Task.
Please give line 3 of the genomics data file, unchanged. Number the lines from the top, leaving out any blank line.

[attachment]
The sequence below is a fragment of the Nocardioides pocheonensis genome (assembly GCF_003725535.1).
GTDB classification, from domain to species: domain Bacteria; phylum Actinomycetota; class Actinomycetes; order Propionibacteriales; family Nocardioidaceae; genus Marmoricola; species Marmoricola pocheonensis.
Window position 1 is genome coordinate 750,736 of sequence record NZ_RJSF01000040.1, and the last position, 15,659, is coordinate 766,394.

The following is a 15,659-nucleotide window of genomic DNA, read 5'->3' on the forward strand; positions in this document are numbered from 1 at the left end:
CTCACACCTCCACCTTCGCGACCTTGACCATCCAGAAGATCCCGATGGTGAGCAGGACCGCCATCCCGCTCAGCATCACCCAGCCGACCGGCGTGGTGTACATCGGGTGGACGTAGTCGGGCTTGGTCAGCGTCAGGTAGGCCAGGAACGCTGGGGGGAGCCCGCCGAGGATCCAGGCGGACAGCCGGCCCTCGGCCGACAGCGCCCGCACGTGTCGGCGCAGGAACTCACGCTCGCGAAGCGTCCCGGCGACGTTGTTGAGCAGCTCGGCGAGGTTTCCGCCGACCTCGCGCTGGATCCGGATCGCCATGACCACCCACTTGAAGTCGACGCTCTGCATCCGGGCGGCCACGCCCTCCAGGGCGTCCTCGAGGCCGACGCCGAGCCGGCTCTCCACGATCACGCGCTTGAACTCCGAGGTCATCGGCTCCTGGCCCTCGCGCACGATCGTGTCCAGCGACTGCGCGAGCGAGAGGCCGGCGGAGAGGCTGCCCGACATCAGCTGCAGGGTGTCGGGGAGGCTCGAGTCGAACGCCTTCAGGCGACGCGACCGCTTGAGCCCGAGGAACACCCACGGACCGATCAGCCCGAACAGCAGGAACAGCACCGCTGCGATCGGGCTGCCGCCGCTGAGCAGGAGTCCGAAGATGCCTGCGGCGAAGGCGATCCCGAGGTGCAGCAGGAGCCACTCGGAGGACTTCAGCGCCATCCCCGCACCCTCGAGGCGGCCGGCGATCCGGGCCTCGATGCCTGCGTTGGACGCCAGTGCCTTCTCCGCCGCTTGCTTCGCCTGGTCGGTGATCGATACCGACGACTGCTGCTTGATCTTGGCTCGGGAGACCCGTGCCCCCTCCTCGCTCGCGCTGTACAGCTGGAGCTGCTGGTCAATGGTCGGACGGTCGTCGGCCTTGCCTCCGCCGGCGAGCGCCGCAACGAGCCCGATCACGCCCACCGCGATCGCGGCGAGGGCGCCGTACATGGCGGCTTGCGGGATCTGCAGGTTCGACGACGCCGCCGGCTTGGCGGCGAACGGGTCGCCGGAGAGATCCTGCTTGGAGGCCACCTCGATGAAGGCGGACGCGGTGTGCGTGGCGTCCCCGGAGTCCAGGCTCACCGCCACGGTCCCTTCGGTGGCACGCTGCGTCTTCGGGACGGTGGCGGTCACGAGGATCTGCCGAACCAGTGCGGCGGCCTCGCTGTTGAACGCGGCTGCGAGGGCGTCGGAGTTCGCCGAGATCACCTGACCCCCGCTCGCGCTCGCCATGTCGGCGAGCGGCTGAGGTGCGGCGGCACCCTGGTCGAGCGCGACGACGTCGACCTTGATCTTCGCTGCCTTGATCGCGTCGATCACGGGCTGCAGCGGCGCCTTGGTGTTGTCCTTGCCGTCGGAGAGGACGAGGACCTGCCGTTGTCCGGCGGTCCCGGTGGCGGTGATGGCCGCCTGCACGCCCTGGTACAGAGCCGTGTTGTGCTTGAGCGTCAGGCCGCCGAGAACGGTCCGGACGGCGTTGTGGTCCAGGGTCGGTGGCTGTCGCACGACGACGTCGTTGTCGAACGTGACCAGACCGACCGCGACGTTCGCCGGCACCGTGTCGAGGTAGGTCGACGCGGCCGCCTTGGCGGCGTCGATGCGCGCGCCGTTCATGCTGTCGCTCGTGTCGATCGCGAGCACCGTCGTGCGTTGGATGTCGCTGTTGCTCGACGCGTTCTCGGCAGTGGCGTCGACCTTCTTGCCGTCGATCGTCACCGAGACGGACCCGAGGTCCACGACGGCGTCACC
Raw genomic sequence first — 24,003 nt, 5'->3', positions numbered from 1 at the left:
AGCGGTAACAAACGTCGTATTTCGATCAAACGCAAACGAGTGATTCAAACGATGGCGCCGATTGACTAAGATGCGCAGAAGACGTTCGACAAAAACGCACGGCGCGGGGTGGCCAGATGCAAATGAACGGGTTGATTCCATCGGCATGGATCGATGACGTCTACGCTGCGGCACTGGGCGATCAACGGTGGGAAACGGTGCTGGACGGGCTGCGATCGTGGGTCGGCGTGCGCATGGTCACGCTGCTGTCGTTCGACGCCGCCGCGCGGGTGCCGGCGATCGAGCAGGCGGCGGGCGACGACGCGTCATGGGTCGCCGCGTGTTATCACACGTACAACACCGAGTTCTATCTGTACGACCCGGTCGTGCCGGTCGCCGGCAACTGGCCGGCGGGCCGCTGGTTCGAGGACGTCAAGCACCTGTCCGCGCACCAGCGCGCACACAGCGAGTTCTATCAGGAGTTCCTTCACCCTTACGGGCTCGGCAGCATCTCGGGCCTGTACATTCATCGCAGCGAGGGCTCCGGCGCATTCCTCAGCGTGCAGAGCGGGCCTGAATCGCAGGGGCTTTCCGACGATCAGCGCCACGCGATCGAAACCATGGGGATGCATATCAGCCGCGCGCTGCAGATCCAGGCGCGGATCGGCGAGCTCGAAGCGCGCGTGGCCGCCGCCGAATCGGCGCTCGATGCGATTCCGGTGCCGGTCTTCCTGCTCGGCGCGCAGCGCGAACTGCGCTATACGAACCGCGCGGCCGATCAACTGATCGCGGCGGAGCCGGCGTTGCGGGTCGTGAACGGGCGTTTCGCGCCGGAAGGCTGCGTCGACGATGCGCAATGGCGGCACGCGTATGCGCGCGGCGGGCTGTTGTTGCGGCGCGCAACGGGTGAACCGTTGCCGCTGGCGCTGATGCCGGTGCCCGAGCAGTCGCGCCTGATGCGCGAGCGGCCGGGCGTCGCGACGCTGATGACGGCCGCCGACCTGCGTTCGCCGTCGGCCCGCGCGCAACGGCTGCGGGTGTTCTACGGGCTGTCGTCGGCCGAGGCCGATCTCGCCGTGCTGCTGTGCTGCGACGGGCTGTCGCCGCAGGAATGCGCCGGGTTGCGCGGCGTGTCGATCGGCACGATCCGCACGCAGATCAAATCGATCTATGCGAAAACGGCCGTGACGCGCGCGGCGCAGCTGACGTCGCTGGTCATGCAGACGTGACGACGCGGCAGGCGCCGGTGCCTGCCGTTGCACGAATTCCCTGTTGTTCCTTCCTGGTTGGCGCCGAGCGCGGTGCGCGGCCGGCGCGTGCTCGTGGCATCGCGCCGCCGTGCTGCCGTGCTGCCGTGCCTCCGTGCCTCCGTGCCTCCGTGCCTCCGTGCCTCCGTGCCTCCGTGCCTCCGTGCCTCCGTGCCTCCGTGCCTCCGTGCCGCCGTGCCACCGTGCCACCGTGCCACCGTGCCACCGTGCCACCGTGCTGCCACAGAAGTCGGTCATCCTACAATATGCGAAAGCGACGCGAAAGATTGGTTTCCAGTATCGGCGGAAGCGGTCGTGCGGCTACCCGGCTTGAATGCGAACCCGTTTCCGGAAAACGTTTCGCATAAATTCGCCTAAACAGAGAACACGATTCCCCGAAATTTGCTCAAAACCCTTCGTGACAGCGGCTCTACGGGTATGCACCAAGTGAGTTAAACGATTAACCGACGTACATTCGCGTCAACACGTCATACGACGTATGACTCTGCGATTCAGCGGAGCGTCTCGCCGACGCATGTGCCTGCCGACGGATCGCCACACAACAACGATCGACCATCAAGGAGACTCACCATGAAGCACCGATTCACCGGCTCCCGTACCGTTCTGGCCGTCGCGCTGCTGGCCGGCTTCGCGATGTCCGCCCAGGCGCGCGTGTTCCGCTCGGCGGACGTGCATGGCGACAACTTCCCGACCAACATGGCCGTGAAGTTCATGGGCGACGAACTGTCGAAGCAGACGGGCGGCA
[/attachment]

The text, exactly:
Window position 1 is genome coordinate 750,736 of sequence record NZ_RJSF01000040.1, and the last position, 15,659, is coordinate 766,394.